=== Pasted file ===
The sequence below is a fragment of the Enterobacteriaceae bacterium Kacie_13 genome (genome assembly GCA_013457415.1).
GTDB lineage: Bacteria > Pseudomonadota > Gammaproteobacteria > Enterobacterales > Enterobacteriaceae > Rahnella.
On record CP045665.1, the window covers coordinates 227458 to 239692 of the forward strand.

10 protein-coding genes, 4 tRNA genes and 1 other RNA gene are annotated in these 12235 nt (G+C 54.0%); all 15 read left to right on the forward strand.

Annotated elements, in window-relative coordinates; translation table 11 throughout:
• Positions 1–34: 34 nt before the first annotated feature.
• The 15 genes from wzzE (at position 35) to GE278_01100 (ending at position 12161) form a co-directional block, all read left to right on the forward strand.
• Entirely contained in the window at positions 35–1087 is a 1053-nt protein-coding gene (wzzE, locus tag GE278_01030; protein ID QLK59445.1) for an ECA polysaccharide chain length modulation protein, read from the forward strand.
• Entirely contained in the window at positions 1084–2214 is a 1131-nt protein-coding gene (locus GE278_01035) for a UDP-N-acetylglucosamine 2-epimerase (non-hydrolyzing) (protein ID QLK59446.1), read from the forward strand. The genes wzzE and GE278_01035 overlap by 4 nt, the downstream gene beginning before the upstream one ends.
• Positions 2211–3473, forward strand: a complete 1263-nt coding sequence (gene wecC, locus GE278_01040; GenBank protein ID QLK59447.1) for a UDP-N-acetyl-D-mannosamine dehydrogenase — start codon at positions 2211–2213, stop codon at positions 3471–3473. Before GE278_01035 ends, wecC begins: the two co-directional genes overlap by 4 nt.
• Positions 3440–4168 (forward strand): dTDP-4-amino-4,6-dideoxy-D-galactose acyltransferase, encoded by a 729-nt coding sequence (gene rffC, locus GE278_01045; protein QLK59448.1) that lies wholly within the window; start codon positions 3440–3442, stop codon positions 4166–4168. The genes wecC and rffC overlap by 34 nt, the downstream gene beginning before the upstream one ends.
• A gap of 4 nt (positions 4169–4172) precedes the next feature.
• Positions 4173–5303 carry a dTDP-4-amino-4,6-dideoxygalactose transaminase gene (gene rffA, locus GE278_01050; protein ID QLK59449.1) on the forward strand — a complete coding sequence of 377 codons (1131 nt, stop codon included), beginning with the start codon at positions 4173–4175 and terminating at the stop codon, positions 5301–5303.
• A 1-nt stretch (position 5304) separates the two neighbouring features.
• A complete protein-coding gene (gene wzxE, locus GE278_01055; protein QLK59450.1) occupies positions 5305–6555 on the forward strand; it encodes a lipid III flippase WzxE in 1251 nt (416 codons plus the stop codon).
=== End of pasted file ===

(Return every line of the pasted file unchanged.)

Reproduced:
The sequence below is a fragment of the Enterobacteriaceae bacterium Kacie_13 genome (genome assembly GCA_013457415.1).
GTDB lineage: Bacteria > Pseudomonadota > Gammaproteobacteria > Enterobacterales > Enterobacteriaceae > Rahnella.
On record CP045665.1, the window covers coordinates 227458 to 239692 of the forward strand.

10 protein-coding genes, 4 tRNA genes and 1 other RNA gene are annotated in these 12235 nt (G+C 54.0%); all 15 read left to right on the forward strand.

Annotated elements, in window-relative coordinates; translation table 11 throughout:
• Positions 1–34: 34 nt before the first annotated feature.
• The 15 genes from wzzE (at position 35) to GE278_01100 (ending at position 12161) form a co-directional block, all read left to right on the forward strand.
• Entirely contained in the window at positions 35–1087 is a 1053-nt protein-coding gene (wzzE, locus tag GE278_01030; protein ID QLK59445.1) for an ECA polysaccharide chain length modulation protein, read from the forward strand.
• Entirely contained in the window at positions 1084–2214 is a 1131-nt protein-coding gene (locus GE278_01035) for a UDP-N-acetylglucosamine 2-epimerase (non-hydrolyzing) (protein ID QLK59446.1), read from the forward strand. The genes wzzE and GE278_01035 overlap by 4 nt, the downstream gene beginning before the upstream one ends.
• Positions 2211–3473, forward strand: a complete 1263-nt coding sequence (gene wecC, locus GE278_01040; GenBank protein ID QLK59447.1) for a UDP-N-acetyl-D-mannosamine dehydrogenase — start codon at positions 2211–2213, stop codon at positions 3471–3473. Before GE278_01035 ends, wecC begins: the two co-directional genes overlap by 4 nt.
• Positions 3440–4168 (forward strand): dTDP-4-amino-4,6-dideoxy-D-galactose acyltransferase, encoded by a 729-nt coding sequence (gene rffC, locus GE278_01045; protein QLK59448.1) that lies wholly within the window; start codon positions 3440–3442, stop codon positions 4166–4168. The genes wecC and rffC overlap by 34 nt, the downstream gene beginning before the upstream one ends.
• A gap of 4 nt (positions 4169–4172) precedes the next feature.
• Positions 4173–5303 carry a dTDP-4-amino-4,6-dideoxygalactose transaminase gene (gene rffA, locus GE278_01050; protein ID QLK59449.1) on the forward strand — a complete coding sequence of 377 codons (1131 nt, stop codon included), beginning with the start codon at positions 4173–4175 and terminating at the stop codon, positions 5301–5303.
• A 1-nt stretch (position 5304) separates the two neighbouring features.
• A complete protein-coding gene (gene wzxE, locus GE278_01055; protein QLK59450.1) occupies positions 5305–6555 on the forward strand; it encodes a lipid III flippase WzxE in 1251 nt (416 codons plus the stop codon).